(Updated 11:13 a.m.) By 8:30 a.m. Monday morning Metro-North’s New Haven Line, which is working on temporary power, had transported 13,400 individuals to their destination, according to Gov. Dannel P. Malloy.
At a 10 a.m. news conference, Malloy said on a typical day the line transports about 17,900 individuals mostly to Grand Central Station in New York City. The Harlem line just across the border in New York saw an increase of about 2,500 commuters and 1,000 individuals used the bus service provided as another temporary solution to the problem.
“We’re getting back to some level of normalcy,” Malloy said from his podium in the Emergency Operations Center.
However, the problem won’t be permanently fixed until next week. Malloy said the feeder cable that went down and caused the problems will be replaced on Oct. 7 and full service is expected to be restored by Oct. 8.
One of the electrical feeder cables went out last week when Con Ed was repairing the other one causing an eight mile stretch of track between Stamford and New York to go dark on Sept. 25.
Malloy said they’re hoping to bring in one more temporary power source to get another train operating on the line before the end of the day. He said that would alleviate some of the overcrowding and the standing that’s occurring on the trains that are running.
He said they’re up to 50 percent capacity in the number of trains and their over 50 percent capacity in numbers of passengers.
“At least 1,000 people were standing, it is estimated, for the ride,” Malloy said.
Malloy was on a conference call with MTA Chairman and CEO Thomas Prendergast and Metro-North President Howard Permut Monday morning.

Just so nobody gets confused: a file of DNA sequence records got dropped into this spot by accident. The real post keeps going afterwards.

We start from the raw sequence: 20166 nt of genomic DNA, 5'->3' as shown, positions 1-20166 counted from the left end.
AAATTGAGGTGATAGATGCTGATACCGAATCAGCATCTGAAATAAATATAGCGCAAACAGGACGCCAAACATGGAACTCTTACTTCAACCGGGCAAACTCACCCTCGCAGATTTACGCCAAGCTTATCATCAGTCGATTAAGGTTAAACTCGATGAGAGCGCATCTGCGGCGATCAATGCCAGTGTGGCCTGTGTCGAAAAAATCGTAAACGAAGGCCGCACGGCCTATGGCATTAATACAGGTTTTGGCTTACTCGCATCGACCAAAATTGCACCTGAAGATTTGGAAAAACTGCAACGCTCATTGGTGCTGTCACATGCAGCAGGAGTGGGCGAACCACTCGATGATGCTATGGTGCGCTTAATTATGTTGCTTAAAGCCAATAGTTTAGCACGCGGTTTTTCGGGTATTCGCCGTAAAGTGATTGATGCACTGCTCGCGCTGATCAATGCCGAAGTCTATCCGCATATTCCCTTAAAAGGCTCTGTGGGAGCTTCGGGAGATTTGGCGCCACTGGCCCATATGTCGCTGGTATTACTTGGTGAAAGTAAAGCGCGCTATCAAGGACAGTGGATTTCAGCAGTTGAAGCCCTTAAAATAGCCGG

He said he told them they need to develop protocols that will not lead to any additional single feeds on a temporary or permanent basis. In the meantime, Malloy said he instructed the Department of Transportation to inspect the feeds along the tracks in Connecticut.
The feeder cable that went was in Mount Vernon, New York.
Malloy also reiterated his desire to make sure weekly and monthly riders are compensated for the extended service disruptions. He said Mr. Prendergast was going to call a board meeting to decide how to address the issue before its regularly scheduled meeting in November.
“I want an answer and I want an answer quickly and I believe that Mr. Prendergast understands that that’s necessary,” Malloy said.
Rep. Gail Lavielle, R-Wilton, has said the incident reinforces the need for a policy change regarding rail commuters. She proposed unsuccessful legislation during this year’s session which would have required that rail ticket validity be extended following service disruptions of more than 48 hours. In a statement, she said she would reintroduce the bill next year if necessary.
“These tickets cost hundreds of dollars. Commuters put up with enough. They deserve reassurance that they won’t lose their money if rail service is disrupted for any length of time. However it’s done, they need a policy to protect them now,” she said.
Meanwhile, U.S. Sen. Richard Blumenthal and U.S. Rep. Elizabeth Esty have called for Congressional hearings to identify problems in rail infrastructure where immediate investment may be necessary. In a Friday statement, Blumenthal called the equipment failure “inexcusable.”